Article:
Bernard Harrison

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Bernard Harrison
Personal information
Full name Bernard Reginald Stanhope Harrison
Date of birth (1934-09-28)28 September 1934
Place of birth Worcester, England
Date of death 18 March 2006(2006-03-18) (aged 71)
Place of death Basingstoke, England
Playing position Outside right
Youth career
Peter Symonds College
Senior career*
Years Team Apps (Gls)
1952–1955 Portsmouth 0 (0)
1955–1959 Crystal Palace 92 (12)
1959–1960 Southampton 3 (0)
1960–1961 Exeter City 18 (4)
1961–1962 Poole Town
1962–1963 Dorchester Town
1963–1964 Andover
????–???? Portals Athletic
1968–???? Winchester City
* Senior club appearances and goals counted for the domestic league only.

Bernard Reginald Stanhope Harrison (28 September 1934 – 18 March 2006) was an English sportsman who played first-class cricket for Hampshire and professional football with Crystal Palace, Southampton and Exeter City. As a cricketer he was an opening batsman who played a part in Hampshire winning the County Championship in 1961, whilst in football he played at outside right.

Early life[edit]

Harrison was born at St. John's, Worcester, close to New Road, the home of Worcestershire County Cricket Club.

He was educated at Peter Symonds College in Winchester, Hampshire and was a keen all round sportsman who excelled from an early age in both cricket and football. During his period of National Service he represented the army in both sports.

Football career[edit]

Crystal Palace[edit]

Harrison was an England schoolboy international and in October 1952, he joined Portsmouth as a trainee, on amateur terms.[1] Unable to break into the first team, he moved to Crystal Palace in October 1955.

At Crystal Palace he was given a professional contract and made his first team debut in March 1956, as Palace finished second from bottom in the Third Division South and were forced to seek re-election. In the 1956–57 season, Harrison became established in the side, normally at outside-right with Johnny Byrne on the left, providing scoring opportunities for the front men, including Mike Deakin at centre forward and Peter Berry and Barry Pierce as the inside-forwards. Harrison himself contributed four goals, as Palace finished 20th in the table. In 1957, Soccer Star predicted that, once Palace's fortunes improved, Harrison would become "one of the most talked about wingers in the game".[2] He was selected to play in the Third Division South representative team in 1957.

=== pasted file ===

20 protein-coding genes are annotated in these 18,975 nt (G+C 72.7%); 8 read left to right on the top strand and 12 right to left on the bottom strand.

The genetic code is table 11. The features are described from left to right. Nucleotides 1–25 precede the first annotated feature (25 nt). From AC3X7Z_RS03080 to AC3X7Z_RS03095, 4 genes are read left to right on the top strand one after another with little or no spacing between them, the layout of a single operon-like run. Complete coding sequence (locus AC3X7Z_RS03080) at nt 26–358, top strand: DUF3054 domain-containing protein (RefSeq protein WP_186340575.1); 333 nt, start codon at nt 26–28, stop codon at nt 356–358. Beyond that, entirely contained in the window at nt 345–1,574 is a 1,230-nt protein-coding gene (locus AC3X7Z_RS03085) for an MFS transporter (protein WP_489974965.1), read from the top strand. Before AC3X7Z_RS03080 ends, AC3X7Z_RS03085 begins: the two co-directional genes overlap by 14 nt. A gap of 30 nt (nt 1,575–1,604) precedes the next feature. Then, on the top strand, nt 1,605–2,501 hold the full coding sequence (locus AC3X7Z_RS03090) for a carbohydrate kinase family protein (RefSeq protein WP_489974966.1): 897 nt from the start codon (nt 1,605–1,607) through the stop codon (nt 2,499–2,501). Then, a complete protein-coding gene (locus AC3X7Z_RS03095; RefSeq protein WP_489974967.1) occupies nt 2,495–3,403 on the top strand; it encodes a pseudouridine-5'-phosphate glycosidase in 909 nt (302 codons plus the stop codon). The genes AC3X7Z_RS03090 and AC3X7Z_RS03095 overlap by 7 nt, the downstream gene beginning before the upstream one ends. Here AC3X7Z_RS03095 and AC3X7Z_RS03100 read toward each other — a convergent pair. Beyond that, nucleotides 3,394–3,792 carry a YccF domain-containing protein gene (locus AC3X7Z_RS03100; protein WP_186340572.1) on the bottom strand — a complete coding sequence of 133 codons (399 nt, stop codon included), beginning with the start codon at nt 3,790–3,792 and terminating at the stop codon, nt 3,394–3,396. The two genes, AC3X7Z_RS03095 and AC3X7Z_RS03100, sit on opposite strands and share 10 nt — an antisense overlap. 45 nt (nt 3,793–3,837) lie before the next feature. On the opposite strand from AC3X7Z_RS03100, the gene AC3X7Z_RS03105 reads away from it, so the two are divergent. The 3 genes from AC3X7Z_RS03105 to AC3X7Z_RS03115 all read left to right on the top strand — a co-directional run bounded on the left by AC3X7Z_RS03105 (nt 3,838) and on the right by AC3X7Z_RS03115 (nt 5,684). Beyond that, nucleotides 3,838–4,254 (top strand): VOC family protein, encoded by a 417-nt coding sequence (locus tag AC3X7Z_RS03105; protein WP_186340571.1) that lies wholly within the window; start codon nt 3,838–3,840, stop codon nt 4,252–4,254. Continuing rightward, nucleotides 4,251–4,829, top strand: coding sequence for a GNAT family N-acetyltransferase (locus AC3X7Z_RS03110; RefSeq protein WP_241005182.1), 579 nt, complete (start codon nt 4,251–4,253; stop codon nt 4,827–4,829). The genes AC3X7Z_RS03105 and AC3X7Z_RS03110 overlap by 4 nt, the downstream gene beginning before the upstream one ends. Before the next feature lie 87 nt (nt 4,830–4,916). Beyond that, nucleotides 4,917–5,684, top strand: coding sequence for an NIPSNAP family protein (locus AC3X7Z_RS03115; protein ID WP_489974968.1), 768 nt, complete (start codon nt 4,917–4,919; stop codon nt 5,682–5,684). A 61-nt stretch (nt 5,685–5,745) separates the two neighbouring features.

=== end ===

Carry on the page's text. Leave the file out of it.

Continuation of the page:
In the following season, George Cooper took over at centre forward, scoring 17 goals. Harrison contributed seven goals as Palace improved their league position, finishing 14th. Unfortunately, this was two places below the cut-off point for the re-organisation of the league structure, and Palace played in the newly created Fourth Division in 1958–59. Harrison only managed 14 league games in the 1958–59 season, with Ron Brett or Gerry Priestly being preferred in the No. 7 shirt.

In the summer of 1959, Harrison left Selhurst Park having made exactly 100 first team appearances, 92 in the League and 8 in the FA Cup, scoring 12 goals (all in league matches).

Southampton[edit]

Harrison was recruited for Southampton, then in the Third Division, by manager Ted Bates as cover for Terry Paine. Paine's fitness was such, however, that he never missed a match in the one season that Harrison spent at The Dell. Harrison's three appearances for the "Saints" came in October, when Paine switched first to the left to replace the injured John Sydenham, and then to inside right in place of George O'Brien. Harrison's first and last matches were both against Barnsley. The second match was at home to Swindon Town when Derek Reeves scored four, with one from Paine, in a 5–1 victory on 10 October 1959.[3] The Daily Echo reported that "Bernard Harrison (did) well on the right wing".[2]